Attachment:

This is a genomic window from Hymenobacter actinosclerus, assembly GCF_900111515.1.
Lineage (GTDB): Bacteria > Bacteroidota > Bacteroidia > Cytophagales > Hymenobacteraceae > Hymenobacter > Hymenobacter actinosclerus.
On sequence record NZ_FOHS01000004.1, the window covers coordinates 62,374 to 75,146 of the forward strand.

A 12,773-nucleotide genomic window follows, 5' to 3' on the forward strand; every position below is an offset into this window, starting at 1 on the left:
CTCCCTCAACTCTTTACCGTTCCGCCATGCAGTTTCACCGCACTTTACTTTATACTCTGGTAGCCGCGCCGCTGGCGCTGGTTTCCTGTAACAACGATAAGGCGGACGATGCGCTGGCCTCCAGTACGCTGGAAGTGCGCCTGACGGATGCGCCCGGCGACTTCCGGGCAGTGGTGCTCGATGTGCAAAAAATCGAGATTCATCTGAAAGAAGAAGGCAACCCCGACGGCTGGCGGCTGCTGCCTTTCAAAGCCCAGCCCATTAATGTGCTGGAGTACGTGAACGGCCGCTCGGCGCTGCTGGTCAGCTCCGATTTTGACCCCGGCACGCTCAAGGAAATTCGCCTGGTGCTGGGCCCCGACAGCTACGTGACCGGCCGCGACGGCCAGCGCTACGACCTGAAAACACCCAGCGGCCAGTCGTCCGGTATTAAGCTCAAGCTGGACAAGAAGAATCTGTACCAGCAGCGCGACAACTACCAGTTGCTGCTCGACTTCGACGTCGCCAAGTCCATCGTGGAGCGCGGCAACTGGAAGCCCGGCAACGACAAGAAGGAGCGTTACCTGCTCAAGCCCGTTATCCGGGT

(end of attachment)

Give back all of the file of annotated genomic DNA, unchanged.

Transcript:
This is a genomic window from Hymenobacter actinosclerus, assembly GCF_900111515.1.
Lineage (GTDB): Bacteria > Bacteroidota > Bacteroidia > Cytophagales > Hymenobacteraceae > Hymenobacter > Hymenobacter actinosclerus.
On sequence record NZ_FOHS01000004.1, the window covers coordinates 62,374 to 75,146 of the forward strand.

A 12,773-nucleotide genomic window follows, 5' to 3' on the forward strand; every position below is an offset into this window, starting at 1 on the left:
CTCCCTCAACTCTTTACCGTTCCGCCATGCAGTTTCACCGCACTTTACTTTATACTCTGGTAGCCGCGCCGCTGGCGCTGGTTTCCTGTAACAACGATAAGGCGGACGATGCGCTGGCCTCCAGTACGCTGGAAGTGCGCCTGACGGATGCGCCCGGCGACTTCCGGGCAGTGGTGCTCGATGTGCAAAAAATCGAGATTCATCTGAAAGAAGAAGGCAACCCCGACGGCTGGCGGCTGCTGCCTTTCAAAGCCCAGCCCATTAATGTGCTGGAGTACGTGAACGGCCGCTCGGCGCTGCTGGTCAGCTCCGATTTTGACCCCGGCACGCTCAAGGAAATTCGCCTGGTGCTGGGCCCCGACAGCTACGTGACCGGCCGCGACGGCCAGCGCTACGACCTGAAAACACCCAGCGGCCAGTCGTCCGGTATTAAGCTCAAGCTGGACAAGAAGAATCTGTACCAGCAGCGCGACAACTACCAGTTGCTGCTCGACTTCGACGTCGCCAAGTCCATCGTGGAGCGCGGCAACTGGAAGCCCGGCAACGACAAGAAGGAGCGTTACCTGCTCAAGCCCGTTATCCGGGT